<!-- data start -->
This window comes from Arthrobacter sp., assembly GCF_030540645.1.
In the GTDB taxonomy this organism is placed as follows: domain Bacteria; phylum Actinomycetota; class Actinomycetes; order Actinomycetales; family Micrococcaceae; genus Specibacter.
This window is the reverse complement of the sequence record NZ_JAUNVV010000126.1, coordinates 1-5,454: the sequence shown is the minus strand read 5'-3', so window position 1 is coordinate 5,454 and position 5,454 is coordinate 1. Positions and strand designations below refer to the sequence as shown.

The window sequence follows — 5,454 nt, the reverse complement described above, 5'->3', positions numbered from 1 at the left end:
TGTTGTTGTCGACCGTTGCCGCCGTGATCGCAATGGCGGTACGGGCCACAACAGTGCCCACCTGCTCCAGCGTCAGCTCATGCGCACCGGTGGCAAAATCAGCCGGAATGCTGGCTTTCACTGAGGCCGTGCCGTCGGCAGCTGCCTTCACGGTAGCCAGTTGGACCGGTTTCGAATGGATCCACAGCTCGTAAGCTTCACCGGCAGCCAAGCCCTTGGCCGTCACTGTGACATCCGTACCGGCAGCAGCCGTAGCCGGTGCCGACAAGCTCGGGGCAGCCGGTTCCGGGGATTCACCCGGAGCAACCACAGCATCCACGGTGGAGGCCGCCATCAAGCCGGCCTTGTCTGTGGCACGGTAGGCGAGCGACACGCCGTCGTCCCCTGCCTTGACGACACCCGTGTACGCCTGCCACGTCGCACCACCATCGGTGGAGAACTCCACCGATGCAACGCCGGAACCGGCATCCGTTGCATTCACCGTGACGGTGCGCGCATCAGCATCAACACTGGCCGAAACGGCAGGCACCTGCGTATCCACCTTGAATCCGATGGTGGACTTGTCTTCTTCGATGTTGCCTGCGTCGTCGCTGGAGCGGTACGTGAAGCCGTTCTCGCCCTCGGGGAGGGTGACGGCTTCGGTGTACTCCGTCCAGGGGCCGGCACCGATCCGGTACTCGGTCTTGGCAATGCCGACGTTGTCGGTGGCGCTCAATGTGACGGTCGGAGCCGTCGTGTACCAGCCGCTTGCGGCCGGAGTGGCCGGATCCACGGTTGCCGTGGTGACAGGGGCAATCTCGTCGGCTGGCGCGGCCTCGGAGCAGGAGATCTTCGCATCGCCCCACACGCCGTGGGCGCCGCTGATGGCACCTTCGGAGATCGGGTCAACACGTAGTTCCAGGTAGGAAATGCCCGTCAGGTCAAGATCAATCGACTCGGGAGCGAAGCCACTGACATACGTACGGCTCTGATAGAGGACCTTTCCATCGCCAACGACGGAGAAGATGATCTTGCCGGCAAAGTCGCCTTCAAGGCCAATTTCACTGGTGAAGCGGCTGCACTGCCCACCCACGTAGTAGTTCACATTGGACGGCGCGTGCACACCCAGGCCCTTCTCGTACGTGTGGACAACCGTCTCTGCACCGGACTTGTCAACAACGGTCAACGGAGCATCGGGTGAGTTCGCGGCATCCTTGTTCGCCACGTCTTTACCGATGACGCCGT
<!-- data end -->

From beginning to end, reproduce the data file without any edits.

This window comes from Arthrobacter sp., assembly GCF_030540645.1.
In the GTDB taxonomy this organism is placed as follows: domain Bacteria; phylum Actinomycetota; class Actinomycetes; order Actinomycetales; family Micrococcaceae; genus Specibacter.
This window is the reverse complement of the sequence record NZ_JAUNVV010000126.1, coordinates 1-5,454: the sequence shown is the minus strand read 5'-3', so window position 1 is coordinate 5,454 and position 5,454 is coordinate 1. Positions and strand designations below refer to the sequence as shown.

The window sequence follows — 5,454 nt, the reverse complement described above, 5'->3', positions numbered from 1 at the left end:
TGTTGTTGTCGACCGTTGCCGCCGTGATCGCAATGGCGGTACGGGCCACAACAGTGCCCACCTGCTCCAGCGTCAGCTCATGCGCACCGGTGGCAAAATCAGCCGGAATGCTGGCTTTCACTGAGGCCGTGCCGTCGGCAGCTGCCTTCACGGTAGCCAGTTGGACCGGTTTCGAATGGATCCACAGCTCGTAAGCTTCACCGGCAGCCAAGCCCTTGGCCGTCACTGTGACATCCGTACCGGCAGCAGCCGTAGCCGGTGCCGACAAGCTCGGGGCAGCCGGTTCCGGGGATTCACCCGGAGCAACCACAGCATCCACGGTGGAGGCCGCCATCAAGCCGGCCTTGTCTGTGGCACGGTAGGCGAGCGACACGCCGTCGTCCCCTGCCTTGACGACACCCGTGTACGCCTGCCACGTCGCACCACCATCGGTGGAGAACTCCACCGATGCAACGCCGGAACCGGCATCCGTTGCATTCACCGTGACGGTGCGCGCATCAGCATCAACACTGGCCGAAACGGCAGGCACCTGCGTATCCACCTTGAATCCGATGGTGGACTTGTCTTCTTCGATGTTGCCTGCGTCGTCGCTGGAGCGGTACGTGAAGCCGTTCTCGCCCTCGGGGAGGGTGACGGCTTCGGTGTACTCCGTCCAGGGGCCGGCACCGATCCGGTACTCGGTCTTGGCAATGCCGACGTTGTCGGTGGCGCTCAATGTGACGGTCGGAGCCGTCGTGTACCAGCCGCTTGCGGCCGGAGTGGCCGGATCCACGGTTGCCGTGGTGACAGGGGCAATCTCGTCGGCTGGCGCGGCCTCGGAGCAGGAGATCTTCGCATCGCCCCACACGCCGTGGGCGCCGCTGATGGCACCTTCGGAGATCGGGTCAACACGTAGTTCCAGGTAGGAAATGCCCGTCAGGTCAAGATCAATCGACTCGGGAGCGAAGCCACTGACATACGTACGGCTCTGATAGAGGACCTTTCCATCGCCAACGACGGAGAAGATGATCTTGCCGGCAAAGTCGCCTTCAAGGCCAATTTCACTGGTGAAGCGGCTGCACTGCCCACCCACGTAGTAGTTCACATTGGACGGCGCGTGCACACCCAGGCCCTTCTCGTACGTGTGGACAACCGTCTCTGCACCGGACTTGTCAACAACGGTCAACGGAGCATCGGGTGAGTTCGCGGCATCCTTGTTCGCCACGTCTTTACCGATGACGCCGT